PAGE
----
One year into the pandemic, we have found ourselves in the midst of a national mental health crisis. Forty-two percent of adults in the United States said in December they had experienced symptoms of anxiety or depression, and substance abuse such as opioid overdoses is surging across the country. There are many Covid-19-related factors underlying this crisis, including the harsh economic consequences of job loss, the constant threat of eviction and food insecurity. Minority communities have borne a disproportionate share of these pandemic burdens.
Minority communities have borne a disproportionate share of these pandemic burdens.
The good news is that relief is coming. Widespread vaccination will allow us to ease social distancing and rebuild the social fabric so vital to our mental health. And the recently passed stimulus bill will provide much-needed economic assistance. But as states and local governments decide how to spend their stimulus money, we urge policymakers to invest in the people and neighborhoods for whom deeply rooted racial inequities have only worsened over the last year.
One way forward is to dedicate a portion of spending on the physical infrastructure of our neighborhoods, specifically targeting green space: trees, parks, trails and schoolyards. Early in the pandemic, it became clear that being outside was the safest place to spend time aside from staying home. Many of us have found solace in nature. In fact, green spaces have seen record usage over the last year.
Last summer in Buffalo, New York, for example, Lory Pollina, an artist and musician without air conditioning, relied on Delaware Park, a block away from his apartment, during hot spells. (The coronavirus kept cooling centers shuttered across the city.)
“There are trees around the lake and there’s usually a breeze,” he told The Trust for Public Land, which one of us leads. “Nature is very healing when the city is hot.”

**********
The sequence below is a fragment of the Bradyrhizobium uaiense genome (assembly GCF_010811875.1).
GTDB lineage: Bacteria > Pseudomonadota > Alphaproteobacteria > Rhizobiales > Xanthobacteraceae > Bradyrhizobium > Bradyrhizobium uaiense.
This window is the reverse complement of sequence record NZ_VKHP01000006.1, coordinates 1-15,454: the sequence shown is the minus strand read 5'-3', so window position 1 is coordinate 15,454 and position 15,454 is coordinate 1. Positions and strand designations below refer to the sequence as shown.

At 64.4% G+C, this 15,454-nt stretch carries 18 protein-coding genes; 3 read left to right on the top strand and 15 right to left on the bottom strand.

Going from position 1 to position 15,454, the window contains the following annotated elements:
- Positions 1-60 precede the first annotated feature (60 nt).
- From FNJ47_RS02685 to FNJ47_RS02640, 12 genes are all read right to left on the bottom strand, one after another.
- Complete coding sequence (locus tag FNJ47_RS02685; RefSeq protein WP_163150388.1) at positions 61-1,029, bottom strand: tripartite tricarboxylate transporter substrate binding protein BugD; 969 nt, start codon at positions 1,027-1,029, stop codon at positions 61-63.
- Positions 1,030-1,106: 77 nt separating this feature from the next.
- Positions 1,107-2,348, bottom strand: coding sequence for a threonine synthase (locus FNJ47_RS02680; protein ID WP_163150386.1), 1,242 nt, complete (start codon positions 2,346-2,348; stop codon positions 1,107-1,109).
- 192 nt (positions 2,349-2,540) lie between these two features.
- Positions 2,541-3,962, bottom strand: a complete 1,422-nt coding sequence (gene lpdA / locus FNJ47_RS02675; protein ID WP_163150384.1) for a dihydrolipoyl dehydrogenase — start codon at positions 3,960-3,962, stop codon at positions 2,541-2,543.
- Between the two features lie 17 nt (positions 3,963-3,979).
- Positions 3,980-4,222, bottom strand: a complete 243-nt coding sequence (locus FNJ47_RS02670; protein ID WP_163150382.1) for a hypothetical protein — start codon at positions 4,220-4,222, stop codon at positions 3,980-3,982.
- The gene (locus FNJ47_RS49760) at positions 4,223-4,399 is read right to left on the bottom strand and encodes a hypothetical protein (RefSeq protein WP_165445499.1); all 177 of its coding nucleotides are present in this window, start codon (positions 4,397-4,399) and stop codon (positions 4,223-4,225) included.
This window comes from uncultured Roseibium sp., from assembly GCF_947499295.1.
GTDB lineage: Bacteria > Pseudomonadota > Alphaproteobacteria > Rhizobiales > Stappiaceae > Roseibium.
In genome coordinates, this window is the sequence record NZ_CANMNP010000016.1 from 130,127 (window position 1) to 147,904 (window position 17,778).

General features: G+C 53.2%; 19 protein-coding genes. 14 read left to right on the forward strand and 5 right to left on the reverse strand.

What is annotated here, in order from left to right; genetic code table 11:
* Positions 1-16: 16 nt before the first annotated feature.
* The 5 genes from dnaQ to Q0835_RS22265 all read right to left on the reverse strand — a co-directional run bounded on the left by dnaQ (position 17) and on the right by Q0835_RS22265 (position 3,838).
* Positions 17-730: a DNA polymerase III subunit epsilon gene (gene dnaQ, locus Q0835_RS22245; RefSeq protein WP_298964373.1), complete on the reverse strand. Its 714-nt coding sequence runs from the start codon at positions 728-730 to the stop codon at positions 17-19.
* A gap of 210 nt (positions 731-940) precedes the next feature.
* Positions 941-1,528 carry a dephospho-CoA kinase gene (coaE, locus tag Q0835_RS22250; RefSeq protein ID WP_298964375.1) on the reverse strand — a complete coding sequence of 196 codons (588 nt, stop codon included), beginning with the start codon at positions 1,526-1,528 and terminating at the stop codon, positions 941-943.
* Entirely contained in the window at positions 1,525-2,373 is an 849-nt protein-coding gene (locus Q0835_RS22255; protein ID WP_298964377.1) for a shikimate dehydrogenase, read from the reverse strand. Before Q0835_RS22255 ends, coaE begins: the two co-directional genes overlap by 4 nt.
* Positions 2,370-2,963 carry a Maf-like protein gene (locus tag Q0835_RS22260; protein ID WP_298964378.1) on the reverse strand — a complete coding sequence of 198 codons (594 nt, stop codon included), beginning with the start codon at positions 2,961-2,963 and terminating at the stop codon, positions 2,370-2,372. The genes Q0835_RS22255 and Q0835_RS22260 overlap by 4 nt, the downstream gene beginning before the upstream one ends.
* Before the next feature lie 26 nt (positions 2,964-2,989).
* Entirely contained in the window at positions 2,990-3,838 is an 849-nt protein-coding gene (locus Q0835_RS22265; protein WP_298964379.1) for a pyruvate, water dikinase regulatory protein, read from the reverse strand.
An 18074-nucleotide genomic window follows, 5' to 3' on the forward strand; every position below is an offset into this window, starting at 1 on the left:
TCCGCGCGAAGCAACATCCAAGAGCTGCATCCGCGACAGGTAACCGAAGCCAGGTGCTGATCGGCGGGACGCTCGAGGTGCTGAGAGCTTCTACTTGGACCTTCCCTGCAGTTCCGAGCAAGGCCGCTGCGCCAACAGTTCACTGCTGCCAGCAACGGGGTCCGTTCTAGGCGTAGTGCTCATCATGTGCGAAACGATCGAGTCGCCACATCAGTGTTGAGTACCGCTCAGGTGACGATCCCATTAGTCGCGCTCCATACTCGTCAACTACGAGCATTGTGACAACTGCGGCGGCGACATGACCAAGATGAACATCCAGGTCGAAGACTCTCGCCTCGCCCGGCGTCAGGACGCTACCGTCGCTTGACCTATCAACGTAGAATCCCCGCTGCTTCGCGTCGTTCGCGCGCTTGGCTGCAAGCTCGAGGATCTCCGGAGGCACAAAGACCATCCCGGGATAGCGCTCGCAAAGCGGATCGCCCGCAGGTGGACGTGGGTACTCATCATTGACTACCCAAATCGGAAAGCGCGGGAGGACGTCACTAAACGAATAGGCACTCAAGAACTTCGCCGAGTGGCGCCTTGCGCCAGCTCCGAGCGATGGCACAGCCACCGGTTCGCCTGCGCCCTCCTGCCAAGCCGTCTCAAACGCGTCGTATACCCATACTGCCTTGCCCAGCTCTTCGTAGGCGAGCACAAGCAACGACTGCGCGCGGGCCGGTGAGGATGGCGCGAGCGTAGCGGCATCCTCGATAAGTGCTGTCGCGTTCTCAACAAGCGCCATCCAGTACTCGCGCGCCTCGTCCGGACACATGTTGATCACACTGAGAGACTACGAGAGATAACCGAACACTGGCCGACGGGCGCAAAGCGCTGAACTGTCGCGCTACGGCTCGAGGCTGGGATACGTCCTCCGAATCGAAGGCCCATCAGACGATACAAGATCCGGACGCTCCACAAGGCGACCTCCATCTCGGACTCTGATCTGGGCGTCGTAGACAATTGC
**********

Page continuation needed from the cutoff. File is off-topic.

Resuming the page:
Unfortunately, many people do not have access to clean and safe parks. According to data collected by The Trust for Public Land, more than 100 million Americans, including 28 million children, do not have a park within a 10-minute walk of home, and studies have shown that parks serving primarily people of color are half the size and serve five times more people than parks in predominantly white neighborhoods. Formerly redlined neighborhoods, subjected to decades of racist policies leading to disinvestment and decline, have the least amount of green space today.
As the economic crisis bears down, park disparities are likely to sharpen, since park agencies are often the first to be targeted in state and local budgets. According to the National Recreation and Park Association, 56 percent of park agencies have seen budget cuts already, and according to the National League of Cities, 71 percent of local governments foresee significant future cuts. And park conservancies, which have the ability to raise private funds for needed park maintenance and upgrades, are concentrated in wealthy, whiter neighborhoods.